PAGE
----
using the arrow buttons.
by clicking on the page.
the page around when zoomed in by dragging it.
the zoom using the slider when zoomed-in.
by clicking on the zoomed-in page.
by entering text in the search field, and select "This Issue" or "All Issues"
by clicking on thumbnails to select pages, and then press the print button.
displays sections with thumbnails and descriptions.
displays a slider of thumbnails. Click on a page to jump.
allows you to browse the full archive.
about your subscription?
Lions Roar : September 2013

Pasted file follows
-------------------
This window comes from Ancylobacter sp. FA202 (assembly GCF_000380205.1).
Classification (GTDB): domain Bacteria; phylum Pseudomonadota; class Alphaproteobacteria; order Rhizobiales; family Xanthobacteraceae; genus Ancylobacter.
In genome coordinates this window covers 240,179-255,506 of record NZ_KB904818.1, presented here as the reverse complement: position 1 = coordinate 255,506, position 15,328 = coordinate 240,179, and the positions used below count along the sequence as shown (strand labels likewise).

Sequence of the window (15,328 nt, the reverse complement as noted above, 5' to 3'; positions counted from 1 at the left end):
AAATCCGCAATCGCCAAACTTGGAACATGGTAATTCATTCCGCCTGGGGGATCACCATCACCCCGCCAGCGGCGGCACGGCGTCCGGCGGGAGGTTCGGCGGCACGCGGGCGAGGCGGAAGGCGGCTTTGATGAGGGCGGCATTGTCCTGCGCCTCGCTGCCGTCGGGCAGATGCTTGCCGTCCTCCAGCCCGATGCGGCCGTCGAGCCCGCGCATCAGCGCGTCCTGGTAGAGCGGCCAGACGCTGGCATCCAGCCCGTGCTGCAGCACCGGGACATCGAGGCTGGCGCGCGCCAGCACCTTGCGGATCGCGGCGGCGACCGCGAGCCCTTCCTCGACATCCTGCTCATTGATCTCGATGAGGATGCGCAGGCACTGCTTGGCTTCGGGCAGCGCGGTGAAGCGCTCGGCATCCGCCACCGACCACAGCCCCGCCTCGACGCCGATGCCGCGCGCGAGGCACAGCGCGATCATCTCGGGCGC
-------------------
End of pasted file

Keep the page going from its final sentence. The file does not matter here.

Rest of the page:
from confusion themselves can help oth- ers achieve ultimate happiness. We take the welfare of all beings as our responsi- bility. We strive for unsurpassed enlight- enment as the means to bring about that same enlightenment in all sentient beings. This is the view, meditation, and conduct of the Mahayana. This motivation is what it means to be a bodhisattva. In this culture, it can be hard for us to believe in the reality of multiple lifetimes. However, we can ask ourselves, “What if it is true?” Exploring the possibility of past and future lifetimes begins to shift how we look at things. We see how expansive the mind can be. We have seen the horrors of sam- sara, and the whole situation has become very vivid. We ask ourselves, “Where am I coming from? What do I think is real? Do I think samsara is real, and do I really think it is going to last forever?” Unless we ask questions like this now, we won’t know what to believe at the moment of death. So we turn our mind toward doing something in this lifetime that will help the next life. In meditation there’s sometimes a tendency to regard thinking as no good. However, contemplative meditation, in which we focus on particular concepts such as karma or suffering, can change how we think, literally. By contemplating motivation, we slowly but surely change our mental and emotional approach to what we are trying to accomplish in life. If we get up from our meditation session and find nothing has changed, we have to ask ourselves if we are doing the practice correctly. There is no point to practice if we continue thinking in the same way. Since we’re bound to be thinking any- way, we might as well be thinking about motivation. That can be very construc- tive, because as we contemplate our motivation, it grows bigger. The bigger the motivation, the bigger our heart and mind become. As our motivation grows, we become less speedy, less needy, less determined; we’re a little less worried about everything going wrong. We’re able to help others. Whether we believe in past and future lifetimes or not, it is always true that the bigger the motivation, the greater our potential for true happiness. ♦ SHAMBHALA SUN SEPTEMBER 2013 15